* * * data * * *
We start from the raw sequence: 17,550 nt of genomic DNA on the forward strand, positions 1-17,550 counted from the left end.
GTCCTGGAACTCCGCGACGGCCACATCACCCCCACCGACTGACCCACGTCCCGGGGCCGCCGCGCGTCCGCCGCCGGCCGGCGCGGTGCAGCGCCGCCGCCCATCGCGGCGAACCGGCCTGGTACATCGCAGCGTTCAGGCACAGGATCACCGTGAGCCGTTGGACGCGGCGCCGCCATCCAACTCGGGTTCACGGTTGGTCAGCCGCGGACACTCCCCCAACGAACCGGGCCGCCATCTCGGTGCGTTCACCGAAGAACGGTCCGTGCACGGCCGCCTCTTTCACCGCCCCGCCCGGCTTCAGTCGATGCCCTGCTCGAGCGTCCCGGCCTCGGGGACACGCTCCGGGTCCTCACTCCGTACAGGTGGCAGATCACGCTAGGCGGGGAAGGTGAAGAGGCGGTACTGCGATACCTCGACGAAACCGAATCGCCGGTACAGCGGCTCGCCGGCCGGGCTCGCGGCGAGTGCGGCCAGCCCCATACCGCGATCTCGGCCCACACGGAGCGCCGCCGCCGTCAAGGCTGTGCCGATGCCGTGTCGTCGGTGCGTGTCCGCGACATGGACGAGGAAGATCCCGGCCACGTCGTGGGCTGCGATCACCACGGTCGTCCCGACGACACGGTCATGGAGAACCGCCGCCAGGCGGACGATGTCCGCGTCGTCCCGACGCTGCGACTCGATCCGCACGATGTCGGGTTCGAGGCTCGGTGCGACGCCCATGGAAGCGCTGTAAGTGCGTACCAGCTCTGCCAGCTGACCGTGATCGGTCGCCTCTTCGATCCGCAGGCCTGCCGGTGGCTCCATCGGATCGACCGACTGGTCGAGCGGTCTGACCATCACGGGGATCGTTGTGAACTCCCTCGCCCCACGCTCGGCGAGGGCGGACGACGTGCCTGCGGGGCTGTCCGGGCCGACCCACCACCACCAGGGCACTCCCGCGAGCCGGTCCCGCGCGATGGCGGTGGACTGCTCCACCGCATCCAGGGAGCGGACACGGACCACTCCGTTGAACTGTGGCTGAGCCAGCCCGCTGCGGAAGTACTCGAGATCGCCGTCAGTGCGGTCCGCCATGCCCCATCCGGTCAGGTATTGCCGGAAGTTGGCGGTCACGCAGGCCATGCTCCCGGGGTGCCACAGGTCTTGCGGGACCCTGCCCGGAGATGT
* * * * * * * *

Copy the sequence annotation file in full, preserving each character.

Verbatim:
We start from the raw sequence: 17,550 nt of genomic DNA on the forward strand, positions 1-17,550 counted from the left end.
GTCCTGGAACTCCGCGACGGCCACATCACCCCCACCGACTGACCCACGTCCCGGGGCCGCCGCGCGTCCGCCGCCGGCCGGCGCGGTGCAGCGCCGCCGCCCATCGCGGCGAACCGGCCTGGTACATCGCAGCGTTCAGGCACAGGATCACCGTGAGCCGTTGGACGCGGCGCCGCCATCCAACTCGGGTTCACGGTTGGTCAGCCGCGGACACTCCCCCAACGAACCGGGCCGCCATCTCGGTGCGTTCACCGAAGAACGGTCCGTGCACGGCCGCCTCTTTCACCGCCCCGCCCGGCTTCAGTCGATGCCCTGCTCGAGCGTCCCGGCCTCGGGGACACGCTCCGGGTCCTCACTCCGTACAGGTGGCAGATCACGCTAGGCGGGGAAGGTGAAGAGGCGGTACTGCGATACCTCGACGAAACCGAATCGCCGGTACAGCGGCTCGCCGGCCGGGCTCGCGGCGAGTGCGGCCAGCCCCATACCGCGATCTCGGCCCACACGGAGCGCCGCCGCCGTCAAGGCTGTGCCGATGCCGTGTCGTCGGTGCGTGTCCGCGACATGGACGAGGAAGATCCCGGCCACGTCGTGGGCTGCGATCACCACGGTCGTCCCGACGACACGGTCATGGAGAACCGCCGCCAGGCGGACGATGTCCGCGTCGTCCCGACGCTGCGACTCGATCCGCACGATGTCGGGTTCGAGGCTCGGTGCGACGCCCATGGAAGCGCTGTAAGTGCGTACCAGCTCTGCCAGCTGACCGTGATCGGTCGCCTCTTCGATCCGCAGGCCTGCCGGTGGCTCCATCGGATCGACCGACTGGTCGAGCGGTCTGACCATCACGGGGATCGTTGTGAACTCCCTCGCCCCACGCTCGGCGAGGGCGGACGACGTGCCTGCGGGGCTGTCCGGGCCGACCCACCACCACCAGGGCACTCCCGCGAGCCGGTCCCGCGCGATGGCGGTGGACTGCTCCACCGCATCCAGGGAGCGGACACGGACCACTCCGTTGAACTGTGGCTGAGCCAGCCCGCTGCGGAAGTACTCGAGATCGCCGTCAGTGCGGTCCGCCATGCCCCATCCGGTCAGGTATTGCCGGAAGTTGGCGGTCACGCAGGCCATGCTCCCGGGGTGCCACAGGTCTTGCGGGACCCTGCCCGGAGATGT